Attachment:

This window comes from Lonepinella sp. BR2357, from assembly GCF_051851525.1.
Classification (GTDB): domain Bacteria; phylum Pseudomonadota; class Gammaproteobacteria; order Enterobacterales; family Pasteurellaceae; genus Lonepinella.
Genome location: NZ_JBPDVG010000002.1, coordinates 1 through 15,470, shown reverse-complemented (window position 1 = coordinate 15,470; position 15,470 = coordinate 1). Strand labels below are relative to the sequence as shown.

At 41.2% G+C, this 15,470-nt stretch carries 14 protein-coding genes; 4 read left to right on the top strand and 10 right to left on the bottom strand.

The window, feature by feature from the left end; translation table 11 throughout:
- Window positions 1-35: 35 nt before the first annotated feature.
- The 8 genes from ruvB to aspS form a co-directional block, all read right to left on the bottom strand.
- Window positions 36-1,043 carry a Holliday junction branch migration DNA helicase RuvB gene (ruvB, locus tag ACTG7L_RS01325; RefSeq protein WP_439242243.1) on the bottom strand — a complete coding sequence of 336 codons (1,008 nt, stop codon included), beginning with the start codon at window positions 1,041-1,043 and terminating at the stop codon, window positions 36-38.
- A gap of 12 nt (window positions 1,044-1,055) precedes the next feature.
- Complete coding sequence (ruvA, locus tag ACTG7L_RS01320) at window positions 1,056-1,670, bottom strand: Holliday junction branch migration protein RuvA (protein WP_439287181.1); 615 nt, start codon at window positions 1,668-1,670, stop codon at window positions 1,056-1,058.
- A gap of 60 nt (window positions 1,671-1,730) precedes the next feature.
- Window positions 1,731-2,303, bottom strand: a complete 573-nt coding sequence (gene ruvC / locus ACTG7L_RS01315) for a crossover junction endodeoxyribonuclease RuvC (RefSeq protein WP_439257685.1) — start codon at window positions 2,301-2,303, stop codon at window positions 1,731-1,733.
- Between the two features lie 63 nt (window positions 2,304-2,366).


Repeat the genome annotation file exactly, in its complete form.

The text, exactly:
This window comes from Lonepinella sp. BR2357, from assembly GCF_051851525.1.
Classification (GTDB): domain Bacteria; phylum Pseudomonadota; class Gammaproteobacteria; order Enterobacterales; family Pasteurellaceae; genus Lonepinella.
Genome location: NZ_JBPDVG010000002.1, coordinates 1 through 15,470, shown reverse-complemented (window position 1 = coordinate 15,470; position 15,470 = coordinate 1). Strand labels below are relative to the sequence as shown.

At 41.2% G+C, this 15,470-nt stretch carries 14 protein-coding genes; 4 read left to right on the top strand and 10 right to left on the bottom strand.

The window, feature by feature from the left end; translation table 11 throughout:
- Window positions 1-35: 35 nt before the first annotated feature.
- The 8 genes from ruvB to aspS form a co-directional block, all read right to left on the bottom strand.
- Window positions 36-1,043 carry a Holliday junction branch migration DNA helicase RuvB gene (ruvB, locus tag ACTG7L_RS01325; RefSeq protein WP_439242243.1) on the bottom strand — a complete coding sequence of 336 codons (1,008 nt, stop codon included), beginning with the start codon at window positions 1,041-1,043 and terminating at the stop codon, window positions 36-38.
- A gap of 12 nt (window positions 1,044-1,055) precedes the next feature.
- Complete coding sequence (ruvA, locus tag ACTG7L_RS01320) at window positions 1,056-1,670, bottom strand: Holliday junction branch migration protein RuvA (protein WP_439287181.1); 615 nt, start codon at window positions 1,668-1,670, stop codon at window positions 1,056-1,058.
- A gap of 60 nt (window positions 1,671-1,730) precedes the next feature.
- Window positions 1,731-2,303, bottom strand: a complete 573-nt coding sequence (gene ruvC / locus ACTG7L_RS01315) for a crossover junction endodeoxyribonuclease RuvC (RefSeq protein WP_439257685.1) — start codon at window positions 2,301-2,303, stop codon at window positions 1,731-1,733.
- Between the two features lie 63 nt (window positions 2,304-2,366).